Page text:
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Cook It Kosher

Spicy Vegan Lentil Bolognaise

Spicy Vegan Lentil Bolognaise

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You don't have to be a vegan to like this dish. You do have to like lentils.


I've incorporated zucchini into the sauce and then served it over traditional spaghetti, but as an alternative you could use shredded carrot in the sauce and then serve it over zucchini noodles ("zoodles").


If you don't like lentils, but would like to become more comfortable with them, try making a batch of regular meat bolognese and a half batch of this lentil bolognese, and then mix them together. It will add peppery notes to your bolognese without being too "lentily" for a beginner.


Ingredients

  • ¾ cup raw green lentils
  • 1 onion
  • 3 tbsp. oil
  • 4 cloves garlic, crushed
  • 2 jalapeno peppers, finely diced (use more if you prefer more heat)
  • 1 small zucchini (or half a large zucchini), grated
  • 4 tbsp. tomato paste
  • 3 cups crushed tomatoes
  • ½ cup water
  • ¼ cup red wine (sweet or dry both work)
  • 1 tbsp. smoked paprika
  • 1 tbsp. sugar (honey or coconut sugar are both fine too)
  • 2 tsp. oregano
  • 1-2 tsp. kosher salt
  • black pepper (optional)

Directions

  1. Place the lentils in a pot with at least 4 cups cold water. Cover tightly and bring to a boil. Reduce heat to medium and cook until lentils are cooked through but still firm, approximately 20-30 minutes. Check a few before you decide they are ready, since they don't all cook at the same pace. Drain and set aside.
  2. Cut the onion into very thin quarter rounds. Heat the oil in a large frying pan and sauté the onion until just beginning to turn brown.
  3. Add the crushed garlic and finely diced jalapeno pepper and cook for another few minutes while stirring to ensure the garlic doesn't stick and burn.
  4. Add the grated zucchini and stir until zucchini wilts and shrinks down.
  5. Add the tomato paste and cook while stirring for 1-2 minutes.
  6. Add all the remaining ingredients, including the lentils, and simmer for approximately 20 minutes.
  7. Check salt and adjust to taste. Add a sprinkle of black pepper if you'd like. Green lentils have a strong peppery flavor, so you may not wish to add additional black pepper.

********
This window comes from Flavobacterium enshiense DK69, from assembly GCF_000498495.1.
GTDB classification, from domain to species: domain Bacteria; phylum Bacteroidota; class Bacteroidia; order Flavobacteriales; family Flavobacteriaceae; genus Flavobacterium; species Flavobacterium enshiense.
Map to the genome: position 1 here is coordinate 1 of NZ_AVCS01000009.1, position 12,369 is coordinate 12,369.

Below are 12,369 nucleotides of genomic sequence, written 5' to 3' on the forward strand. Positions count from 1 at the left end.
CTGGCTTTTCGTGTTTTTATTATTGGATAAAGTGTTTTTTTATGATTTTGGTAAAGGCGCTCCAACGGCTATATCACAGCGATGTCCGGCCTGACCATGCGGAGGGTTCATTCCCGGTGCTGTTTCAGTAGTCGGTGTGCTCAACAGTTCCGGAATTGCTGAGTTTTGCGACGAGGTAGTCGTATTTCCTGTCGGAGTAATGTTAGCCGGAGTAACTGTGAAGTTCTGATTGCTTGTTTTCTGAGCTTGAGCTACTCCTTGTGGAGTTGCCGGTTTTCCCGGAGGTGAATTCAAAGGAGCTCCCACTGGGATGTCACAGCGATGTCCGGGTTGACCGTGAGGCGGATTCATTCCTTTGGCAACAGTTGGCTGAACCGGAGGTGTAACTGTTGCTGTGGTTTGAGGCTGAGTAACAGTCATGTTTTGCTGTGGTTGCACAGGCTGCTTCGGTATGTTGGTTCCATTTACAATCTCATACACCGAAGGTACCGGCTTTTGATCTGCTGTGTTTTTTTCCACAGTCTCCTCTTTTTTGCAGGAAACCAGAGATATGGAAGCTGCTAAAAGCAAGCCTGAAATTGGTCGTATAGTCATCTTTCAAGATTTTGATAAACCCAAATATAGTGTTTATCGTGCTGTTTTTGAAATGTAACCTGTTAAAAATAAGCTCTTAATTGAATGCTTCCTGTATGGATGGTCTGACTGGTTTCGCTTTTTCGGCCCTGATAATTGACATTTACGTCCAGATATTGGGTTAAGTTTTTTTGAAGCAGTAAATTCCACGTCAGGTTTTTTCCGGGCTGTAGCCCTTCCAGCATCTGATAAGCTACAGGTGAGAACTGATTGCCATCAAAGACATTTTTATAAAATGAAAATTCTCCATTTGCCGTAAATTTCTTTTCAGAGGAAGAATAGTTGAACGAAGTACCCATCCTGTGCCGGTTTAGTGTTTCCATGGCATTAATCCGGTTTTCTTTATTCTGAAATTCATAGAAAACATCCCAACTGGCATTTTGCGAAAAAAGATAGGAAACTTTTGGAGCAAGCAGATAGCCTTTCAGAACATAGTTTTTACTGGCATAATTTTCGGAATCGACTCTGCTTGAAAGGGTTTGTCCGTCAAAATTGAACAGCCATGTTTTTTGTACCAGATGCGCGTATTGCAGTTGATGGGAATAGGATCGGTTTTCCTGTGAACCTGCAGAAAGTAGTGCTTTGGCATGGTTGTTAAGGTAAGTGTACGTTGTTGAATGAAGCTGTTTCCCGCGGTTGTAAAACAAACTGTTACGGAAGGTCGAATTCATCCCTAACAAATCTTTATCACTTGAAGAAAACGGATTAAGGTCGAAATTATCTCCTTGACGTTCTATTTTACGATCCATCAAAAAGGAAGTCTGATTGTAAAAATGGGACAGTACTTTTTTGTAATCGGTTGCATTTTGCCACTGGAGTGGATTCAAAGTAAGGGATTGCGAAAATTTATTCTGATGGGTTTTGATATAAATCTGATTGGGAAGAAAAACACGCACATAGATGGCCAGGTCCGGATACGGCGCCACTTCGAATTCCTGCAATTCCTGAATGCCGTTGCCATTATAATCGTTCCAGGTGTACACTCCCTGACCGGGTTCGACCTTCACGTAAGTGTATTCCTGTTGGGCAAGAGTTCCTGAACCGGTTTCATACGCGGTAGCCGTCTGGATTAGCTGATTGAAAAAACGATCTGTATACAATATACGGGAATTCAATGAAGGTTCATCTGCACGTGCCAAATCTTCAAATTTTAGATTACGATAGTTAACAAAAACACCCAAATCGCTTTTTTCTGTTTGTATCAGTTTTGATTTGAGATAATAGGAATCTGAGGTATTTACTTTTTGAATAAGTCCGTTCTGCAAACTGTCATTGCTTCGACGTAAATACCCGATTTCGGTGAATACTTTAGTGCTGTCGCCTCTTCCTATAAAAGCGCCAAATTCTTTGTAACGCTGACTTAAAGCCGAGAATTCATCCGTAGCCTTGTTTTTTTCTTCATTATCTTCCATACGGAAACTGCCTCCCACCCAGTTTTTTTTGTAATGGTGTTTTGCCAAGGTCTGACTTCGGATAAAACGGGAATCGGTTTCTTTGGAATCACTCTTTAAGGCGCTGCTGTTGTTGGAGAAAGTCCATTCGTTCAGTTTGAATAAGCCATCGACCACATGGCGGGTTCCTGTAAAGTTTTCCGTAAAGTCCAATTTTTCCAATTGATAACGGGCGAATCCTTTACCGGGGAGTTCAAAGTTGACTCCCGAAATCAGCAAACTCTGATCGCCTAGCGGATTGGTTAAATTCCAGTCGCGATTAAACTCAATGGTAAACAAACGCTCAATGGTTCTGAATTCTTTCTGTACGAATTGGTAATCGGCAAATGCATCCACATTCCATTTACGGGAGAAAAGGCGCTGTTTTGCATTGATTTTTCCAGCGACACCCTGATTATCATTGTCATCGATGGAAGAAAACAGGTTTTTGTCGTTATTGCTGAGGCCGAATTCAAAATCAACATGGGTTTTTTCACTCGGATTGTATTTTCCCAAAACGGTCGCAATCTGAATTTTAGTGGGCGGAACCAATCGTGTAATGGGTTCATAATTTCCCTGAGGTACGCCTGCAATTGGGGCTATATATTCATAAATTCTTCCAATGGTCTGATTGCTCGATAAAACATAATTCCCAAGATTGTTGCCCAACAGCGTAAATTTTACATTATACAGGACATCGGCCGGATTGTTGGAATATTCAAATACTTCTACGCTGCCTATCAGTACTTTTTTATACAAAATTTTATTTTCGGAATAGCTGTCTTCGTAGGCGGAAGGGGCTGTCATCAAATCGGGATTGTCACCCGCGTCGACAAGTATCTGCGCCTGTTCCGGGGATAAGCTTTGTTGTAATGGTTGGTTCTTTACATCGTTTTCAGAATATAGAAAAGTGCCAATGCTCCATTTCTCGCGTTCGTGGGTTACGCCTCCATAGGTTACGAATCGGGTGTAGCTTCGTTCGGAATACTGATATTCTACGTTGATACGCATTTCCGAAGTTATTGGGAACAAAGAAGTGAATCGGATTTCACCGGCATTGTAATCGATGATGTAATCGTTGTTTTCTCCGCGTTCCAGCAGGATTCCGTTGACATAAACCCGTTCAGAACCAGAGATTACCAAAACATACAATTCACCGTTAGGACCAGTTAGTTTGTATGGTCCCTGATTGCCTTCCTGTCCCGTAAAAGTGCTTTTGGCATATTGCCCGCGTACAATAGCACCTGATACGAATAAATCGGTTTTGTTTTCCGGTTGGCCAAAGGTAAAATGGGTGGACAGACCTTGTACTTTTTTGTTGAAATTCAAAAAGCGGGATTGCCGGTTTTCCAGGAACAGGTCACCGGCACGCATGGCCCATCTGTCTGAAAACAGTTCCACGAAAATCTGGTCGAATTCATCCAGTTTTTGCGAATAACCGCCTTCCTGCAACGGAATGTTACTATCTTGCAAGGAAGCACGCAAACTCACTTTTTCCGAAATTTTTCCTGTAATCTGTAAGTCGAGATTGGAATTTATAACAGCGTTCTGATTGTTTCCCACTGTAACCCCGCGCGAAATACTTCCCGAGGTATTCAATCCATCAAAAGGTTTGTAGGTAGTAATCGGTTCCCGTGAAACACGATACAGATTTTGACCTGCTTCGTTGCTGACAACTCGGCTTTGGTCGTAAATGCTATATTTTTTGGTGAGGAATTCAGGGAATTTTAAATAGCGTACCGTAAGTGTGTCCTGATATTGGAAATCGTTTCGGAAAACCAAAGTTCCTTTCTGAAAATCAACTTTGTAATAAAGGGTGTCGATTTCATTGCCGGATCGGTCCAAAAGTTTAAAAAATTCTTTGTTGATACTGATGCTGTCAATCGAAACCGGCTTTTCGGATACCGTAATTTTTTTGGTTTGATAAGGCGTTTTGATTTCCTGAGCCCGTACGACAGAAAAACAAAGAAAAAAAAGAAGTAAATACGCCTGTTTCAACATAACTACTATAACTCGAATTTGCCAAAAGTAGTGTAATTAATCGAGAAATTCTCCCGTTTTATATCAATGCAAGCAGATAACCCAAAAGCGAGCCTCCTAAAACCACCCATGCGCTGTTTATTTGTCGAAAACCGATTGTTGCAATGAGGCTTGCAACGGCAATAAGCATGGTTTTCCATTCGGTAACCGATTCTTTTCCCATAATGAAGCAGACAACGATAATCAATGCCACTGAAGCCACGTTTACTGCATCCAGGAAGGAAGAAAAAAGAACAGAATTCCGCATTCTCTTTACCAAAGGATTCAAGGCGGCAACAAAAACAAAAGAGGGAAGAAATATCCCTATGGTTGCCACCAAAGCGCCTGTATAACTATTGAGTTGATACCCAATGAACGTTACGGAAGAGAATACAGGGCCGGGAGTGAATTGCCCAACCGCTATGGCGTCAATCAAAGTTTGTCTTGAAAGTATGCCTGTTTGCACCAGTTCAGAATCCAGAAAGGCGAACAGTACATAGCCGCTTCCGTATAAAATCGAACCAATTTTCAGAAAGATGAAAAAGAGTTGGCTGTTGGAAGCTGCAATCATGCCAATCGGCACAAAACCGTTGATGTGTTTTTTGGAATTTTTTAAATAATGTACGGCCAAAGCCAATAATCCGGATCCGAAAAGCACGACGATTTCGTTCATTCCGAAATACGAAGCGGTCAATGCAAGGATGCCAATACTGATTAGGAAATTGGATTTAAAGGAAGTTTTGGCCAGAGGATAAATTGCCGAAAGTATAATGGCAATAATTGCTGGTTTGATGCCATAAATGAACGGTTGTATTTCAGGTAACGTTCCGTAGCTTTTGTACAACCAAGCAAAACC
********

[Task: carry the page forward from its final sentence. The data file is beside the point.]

8. Serve over spaghetti.
  9. Optional: Garnish with dairy or vegan parmesan. To make vegan parmesan, use ¾ cup raw cashews, 3 tbsp. nutritional yeast, ¼ tsp. garlic powder, ½ tsp. kosher salt. Blitz together in a food processor or blender until texture resembles crumbs. Stores well in the fridge for weeks.

Serves: 8



Miriam Szokovski is the author of the historical novel Exiled Down Under, and a member of the Chabad.org editorial team. She shares her love of cooking, baking and food photography on Chabad.org’s food blog, Cook It Kosher.
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Anonymous brooklyn January 17, 2018

Thank you, Miriam, for another winner.

Fantastic. like everything you post. G-d bless you. Reply

Italian January 15, 2018

there is no such a dish called "Bolognese" - in Bologna nobody knows the dish which is harmful to health as any acidic food (tomatoes) with pasta without cream or cheese is harmful.

American industrial quisine tries to allocate the harmful and sensles dish to Italian quisine which is an ugly crime!

No reasonable Italian person adds tomato souce to any kind of pasta without cream or cheese! Reply

Rivka Freeman Brooklyn January 14, 2018

skip the oil and sugar If you want to lose weight or get your blood sugar under control don't use oil to saute or stir fry vegetables; use water, vinegar, wine or vegetable broth. There's really no need for added sugar in this recipe. Try pulverized date sugar it's a whole food with fiber. No one needs added sugar its addictive, there's no benefit to adding sugar; save the sugar calories for dessert. Reply

Cook It Kosher features recipes from Chabad.org food blogger Miriam Szokovski, as well as guest bloggers and cookbook authors. Let us know if you’d like to contribute!
Miriam SzokovskiMiriam Szokovski is the author of the historical novel Exiled Down Under, and a member of the Chabad.org editorial team. She shares her love of cooking, baking and food photography on Chabad.org’s food blog, Cook It Kosher.
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